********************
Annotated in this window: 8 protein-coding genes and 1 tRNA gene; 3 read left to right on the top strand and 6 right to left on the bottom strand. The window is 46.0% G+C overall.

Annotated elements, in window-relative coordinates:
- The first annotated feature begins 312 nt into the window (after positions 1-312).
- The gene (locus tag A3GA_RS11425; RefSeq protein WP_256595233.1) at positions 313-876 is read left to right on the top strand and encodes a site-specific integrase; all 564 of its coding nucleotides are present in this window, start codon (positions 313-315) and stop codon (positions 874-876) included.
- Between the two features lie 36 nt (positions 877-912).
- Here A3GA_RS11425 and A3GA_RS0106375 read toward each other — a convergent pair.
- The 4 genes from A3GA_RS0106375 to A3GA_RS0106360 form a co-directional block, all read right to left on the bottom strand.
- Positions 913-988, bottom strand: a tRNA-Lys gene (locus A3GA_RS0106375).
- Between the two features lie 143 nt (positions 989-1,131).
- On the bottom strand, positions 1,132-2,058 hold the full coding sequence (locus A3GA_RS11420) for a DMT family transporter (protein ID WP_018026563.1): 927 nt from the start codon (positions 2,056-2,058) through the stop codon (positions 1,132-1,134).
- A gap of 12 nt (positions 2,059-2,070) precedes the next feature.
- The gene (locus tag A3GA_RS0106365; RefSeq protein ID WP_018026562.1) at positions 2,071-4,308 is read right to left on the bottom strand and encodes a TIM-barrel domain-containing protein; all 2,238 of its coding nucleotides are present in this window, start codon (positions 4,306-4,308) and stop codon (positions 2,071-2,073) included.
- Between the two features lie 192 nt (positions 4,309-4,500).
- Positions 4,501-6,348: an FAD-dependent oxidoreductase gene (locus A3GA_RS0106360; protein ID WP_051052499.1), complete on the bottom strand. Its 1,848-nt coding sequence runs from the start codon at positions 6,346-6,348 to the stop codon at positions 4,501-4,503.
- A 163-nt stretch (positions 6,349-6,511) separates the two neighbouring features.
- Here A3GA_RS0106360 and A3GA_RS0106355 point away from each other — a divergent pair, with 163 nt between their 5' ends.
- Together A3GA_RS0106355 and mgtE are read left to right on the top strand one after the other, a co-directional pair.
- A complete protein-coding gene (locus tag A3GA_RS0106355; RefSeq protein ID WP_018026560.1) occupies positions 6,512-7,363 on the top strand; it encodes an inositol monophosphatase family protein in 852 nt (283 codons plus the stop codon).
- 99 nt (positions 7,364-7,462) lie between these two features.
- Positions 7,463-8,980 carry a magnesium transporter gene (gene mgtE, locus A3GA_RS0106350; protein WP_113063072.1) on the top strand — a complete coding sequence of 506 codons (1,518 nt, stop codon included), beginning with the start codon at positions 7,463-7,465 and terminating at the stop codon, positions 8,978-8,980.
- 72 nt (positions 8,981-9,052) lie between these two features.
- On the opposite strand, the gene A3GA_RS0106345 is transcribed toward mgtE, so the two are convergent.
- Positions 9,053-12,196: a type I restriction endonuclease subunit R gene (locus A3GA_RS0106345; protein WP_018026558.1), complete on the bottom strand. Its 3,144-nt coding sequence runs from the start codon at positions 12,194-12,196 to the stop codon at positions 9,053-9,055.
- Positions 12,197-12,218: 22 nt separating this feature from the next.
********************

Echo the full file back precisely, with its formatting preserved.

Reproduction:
Annotated in this window: 8 protein-coding genes and 1 tRNA gene; 3 read left to right on the top strand and 6 right to left on the bottom strand. The window is 46.0% G+C overall.

Annotated elements, in window-relative coordinates:
- The first annotated feature begins 312 nt into the window (after positions 1-312).
- The gene (locus tag A3GA_RS11425; RefSeq protein WP_256595233.1) at positions 313-876 is read left to right on the top strand and encodes a site-specific integrase; all 564 of its coding nucleotides are present in this window, start codon (positions 313-315) and stop codon (positions 874-876) included.
- Between the two features lie 36 nt (positions 877-912).
- Here A3GA_RS11425 and A3GA_RS0106375 read toward each other — a convergent pair.
- The 4 genes from A3GA_RS0106375 to A3GA_RS0106360 form a co-directional block, all read right to left on the bottom strand.
- Positions 913-988, bottom strand: a tRNA-Lys gene (locus A3GA_RS0106375).
- Between the two features lie 143 nt (positions 989-1,131).
- On the bottom strand, positions 1,132-2,058 hold the full coding sequence (locus A3GA_RS11420) for a DMT family transporter (protein ID WP_018026563.1): 927 nt from the start codon (positions 2,056-2,058) through the stop codon (positions 1,132-1,134).
- A gap of 12 nt (positions 2,059-2,070) precedes the next feature.
- The gene (locus tag A3GA_RS0106365; RefSeq protein ID WP_018026562.1) at positions 2,071-4,308 is read right to left on the bottom strand and encodes a TIM-barrel domain-containing protein; all 2,238 of its coding nucleotides are present in this window, start codon (positions 4,306-4,308) and stop codon (positions 2,071-2,073) included.
- Between the two features lie 192 nt (positions 4,309-4,500).
- Positions 4,501-6,348: an FAD-dependent oxidoreductase gene (locus A3GA_RS0106360; protein ID WP_051052499.1), complete on the bottom strand. Its 1,848-nt coding sequence runs from the start codon at positions 6,346-6,348 to the stop codon at positions 4,501-4,503.
- A 163-nt stretch (positions 6,349-6,511) separates the two neighbouring features.
- Here A3GA_RS0106360 and A3GA_RS0106355 point away from each other — a divergent pair, with 163 nt between their 5' ends.
- Together A3GA_RS0106355 and mgtE are read left to right on the top strand one after the other, a co-directional pair.
- A complete protein-coding gene (locus tag A3GA_RS0106355; RefSeq protein ID WP_018026560.1) occupies positions 6,512-7,363 on the top strand; it encodes an inositol monophosphatase family protein in 852 nt (283 codons plus the stop codon).
- 99 nt (positions 7,364-7,462) lie between these two features.
- Positions 7,463-8,980 carry a magnesium transporter gene (gene mgtE, locus A3GA_RS0106350; protein WP_113063072.1) on the top strand — a complete coding sequence of 506 codons (1,518 nt, stop codon included), beginning with the start codon at positions 7,463-7,465 and terminating at the stop codon, positions 8,978-8,980.
- 72 nt (positions 8,981-9,052) lie between these two features.
- On the opposite strand, the gene A3GA_RS0106345 is transcribed toward mgtE, so the two are convergent.
- Positions 9,053-12,196: a type I restriction endonuclease subunit R gene (locus A3GA_RS0106345; protein WP_018026558.1), complete on the bottom strand. Its 3,144-nt coding sequence runs from the start codon at positions 12,194-12,196 to the stop codon at positions 9,053-9,055.
- Positions 12,197-12,218: 22 nt separating this feature from the next.